1. Everything shifts fine when I need it to.
    2. I never really use big-to-big in the first place, and due to the fact that the chainrings are too far out, I have less crosschaining when running big-to-small (and even small-to-small), while at the same time having no issues with small-to-big either.
    3. Being an industrial design student, Ive learned a lot about the importance of small ergonomic balances in the long run. The bike cost a little over 1500 USD, which is cheap for a carbon bike, and I would much rather lose the bike than my articular cartilage lol..

    Thanks!

    PS: If one is really anal about the derailleur hanger in the first place, I believe one is supposed to replace it every year or so in the first place.

  7. #7
    'brifter' is a lame word.
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    Quote Originally Posted by hihihi8 View Post
    PS: If one is really anal about the derailleur hanger in the first place, I believe one is supposed to replace it every year or so in the first place.
    I'm interested why you think this.
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  8. #8
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    Quote Originally Posted by cxwrench View Post
    I'm interested why you think this.
    I've read that metal fatigue weakens the aluminum hanger over time, in worst cases leading to the RD just snapping off while riding. Dont have a source tho

  9. #9
    'brifter' is a lame word.
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    Quote Originally Posted by hihihi8 View Post
    I've read that metal fatigue weakens the aluminum hanger over time, in worst cases leading to the RD just snapping off while riding. Dont have a source tho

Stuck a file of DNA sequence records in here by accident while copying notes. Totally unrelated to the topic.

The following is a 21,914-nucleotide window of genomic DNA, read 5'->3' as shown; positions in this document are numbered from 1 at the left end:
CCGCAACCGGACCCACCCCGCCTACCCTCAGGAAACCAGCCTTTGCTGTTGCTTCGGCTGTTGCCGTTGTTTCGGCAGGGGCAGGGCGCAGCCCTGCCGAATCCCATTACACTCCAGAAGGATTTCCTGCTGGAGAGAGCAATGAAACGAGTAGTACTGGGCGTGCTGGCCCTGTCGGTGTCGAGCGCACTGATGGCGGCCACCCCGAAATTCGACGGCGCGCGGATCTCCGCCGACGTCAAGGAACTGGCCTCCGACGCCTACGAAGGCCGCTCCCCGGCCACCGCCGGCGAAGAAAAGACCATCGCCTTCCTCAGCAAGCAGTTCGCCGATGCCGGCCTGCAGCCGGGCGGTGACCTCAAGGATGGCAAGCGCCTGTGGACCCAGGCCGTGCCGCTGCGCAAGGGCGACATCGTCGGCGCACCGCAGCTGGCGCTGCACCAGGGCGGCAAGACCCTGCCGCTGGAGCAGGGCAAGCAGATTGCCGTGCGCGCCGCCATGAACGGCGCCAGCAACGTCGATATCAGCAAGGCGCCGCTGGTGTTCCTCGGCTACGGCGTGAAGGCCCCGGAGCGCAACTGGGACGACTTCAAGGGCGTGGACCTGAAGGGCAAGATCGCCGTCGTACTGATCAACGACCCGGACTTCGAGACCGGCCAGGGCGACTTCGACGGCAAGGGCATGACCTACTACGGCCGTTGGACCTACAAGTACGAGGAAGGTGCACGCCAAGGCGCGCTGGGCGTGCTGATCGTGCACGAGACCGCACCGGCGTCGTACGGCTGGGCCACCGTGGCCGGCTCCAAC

Aluminum does fatigue but it generally will involve being bent and the number of flex cycles. If that doesn't happen there is no fatigue. There is zero stress on a derailleur hanger in normal use.
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  10. #10
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    Quote Originally Posted by cxwrench View Post
    Aluminum does fatigue but it generally will involve being bent and the number of flex cycles. If that doesn't happen there is no fatigue. There is zero stress on a derailleur hanger in normal use.
    Exactly. Generally derailleur hangers can be bent a couple of times before they fatigue. Mine has been bent back at least three times. However, I did know someone who bent their hanger and it snapped when their shop tried to bend it back. It was the first time it was bent. I guess it depends on the hanger.

    There are some budget bikes, usually older, that don't have a hanger. The derailleur is directly attached to the frame. I have a friend who bent their frame when it fell over. The first shop she took it to told her it was unsafe to bend it back and would not do it. She took it to a different shop who bent it back for her, but told her if it happens again, it wouldn't be safe to bend it back a second time.
    "With bicycles in particular, you need to separate between what's merely true and what's important."-- DCGriz, RBR.

    “Statistics are like bikinis. What they reveal is suggestive, but what they conceal is vital.” -- Aaron Levenstein